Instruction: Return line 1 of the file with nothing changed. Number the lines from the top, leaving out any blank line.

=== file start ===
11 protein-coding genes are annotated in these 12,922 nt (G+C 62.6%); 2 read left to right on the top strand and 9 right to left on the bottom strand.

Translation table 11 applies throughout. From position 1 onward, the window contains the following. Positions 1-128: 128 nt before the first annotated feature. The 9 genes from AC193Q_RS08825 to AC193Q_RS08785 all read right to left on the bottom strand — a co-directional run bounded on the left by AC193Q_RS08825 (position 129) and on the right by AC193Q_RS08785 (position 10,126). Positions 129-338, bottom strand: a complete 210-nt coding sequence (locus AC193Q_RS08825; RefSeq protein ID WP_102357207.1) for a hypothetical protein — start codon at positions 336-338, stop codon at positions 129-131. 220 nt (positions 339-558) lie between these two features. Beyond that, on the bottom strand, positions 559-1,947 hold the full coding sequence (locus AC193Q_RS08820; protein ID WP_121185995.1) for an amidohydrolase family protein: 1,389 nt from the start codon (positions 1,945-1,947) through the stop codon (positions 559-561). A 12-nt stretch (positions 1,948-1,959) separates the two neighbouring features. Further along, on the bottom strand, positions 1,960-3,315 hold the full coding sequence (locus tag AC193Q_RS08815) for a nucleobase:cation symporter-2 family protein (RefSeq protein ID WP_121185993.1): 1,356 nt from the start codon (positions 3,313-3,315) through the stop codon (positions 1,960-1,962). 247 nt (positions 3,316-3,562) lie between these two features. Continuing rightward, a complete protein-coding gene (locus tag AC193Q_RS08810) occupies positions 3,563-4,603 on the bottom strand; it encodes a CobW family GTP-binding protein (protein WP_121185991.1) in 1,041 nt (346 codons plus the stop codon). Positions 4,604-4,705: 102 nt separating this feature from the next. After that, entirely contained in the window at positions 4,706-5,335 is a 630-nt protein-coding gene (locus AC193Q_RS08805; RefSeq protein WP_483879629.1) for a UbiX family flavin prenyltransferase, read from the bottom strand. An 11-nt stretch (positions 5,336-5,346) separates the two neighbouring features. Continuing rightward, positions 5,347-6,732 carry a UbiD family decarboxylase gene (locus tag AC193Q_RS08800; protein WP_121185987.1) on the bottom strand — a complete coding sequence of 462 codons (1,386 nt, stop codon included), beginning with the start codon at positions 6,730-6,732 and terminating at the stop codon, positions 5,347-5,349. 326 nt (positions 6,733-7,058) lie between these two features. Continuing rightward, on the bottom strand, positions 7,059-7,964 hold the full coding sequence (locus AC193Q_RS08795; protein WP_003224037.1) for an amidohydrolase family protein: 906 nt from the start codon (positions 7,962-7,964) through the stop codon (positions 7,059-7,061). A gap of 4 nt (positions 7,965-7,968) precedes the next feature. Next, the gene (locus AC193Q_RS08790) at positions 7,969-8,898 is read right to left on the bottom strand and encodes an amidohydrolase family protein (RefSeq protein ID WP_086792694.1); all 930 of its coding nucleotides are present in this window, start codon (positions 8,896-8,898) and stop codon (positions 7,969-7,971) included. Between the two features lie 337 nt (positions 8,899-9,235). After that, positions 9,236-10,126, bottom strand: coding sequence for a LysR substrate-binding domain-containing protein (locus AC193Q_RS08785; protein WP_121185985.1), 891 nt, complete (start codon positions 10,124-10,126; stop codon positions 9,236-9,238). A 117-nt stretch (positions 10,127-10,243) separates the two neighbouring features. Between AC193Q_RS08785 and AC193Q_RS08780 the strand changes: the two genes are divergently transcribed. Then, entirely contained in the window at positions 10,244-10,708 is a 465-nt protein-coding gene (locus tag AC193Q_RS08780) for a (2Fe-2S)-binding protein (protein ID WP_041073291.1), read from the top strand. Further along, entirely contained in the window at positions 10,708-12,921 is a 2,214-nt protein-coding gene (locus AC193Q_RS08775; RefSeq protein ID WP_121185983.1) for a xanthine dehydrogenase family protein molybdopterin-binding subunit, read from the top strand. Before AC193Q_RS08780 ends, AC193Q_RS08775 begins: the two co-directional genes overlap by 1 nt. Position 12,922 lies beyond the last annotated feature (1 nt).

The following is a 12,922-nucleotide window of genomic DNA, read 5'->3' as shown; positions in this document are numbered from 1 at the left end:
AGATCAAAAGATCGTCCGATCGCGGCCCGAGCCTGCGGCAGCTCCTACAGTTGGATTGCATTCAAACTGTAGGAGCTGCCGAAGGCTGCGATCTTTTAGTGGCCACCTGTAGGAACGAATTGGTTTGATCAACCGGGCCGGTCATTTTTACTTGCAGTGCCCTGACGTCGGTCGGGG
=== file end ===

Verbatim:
11 protein-coding genes are annotated in these 12,922 nt (G+C 62.6%); 2 read left to right on the top strand and 9 right to left on the bottom strand.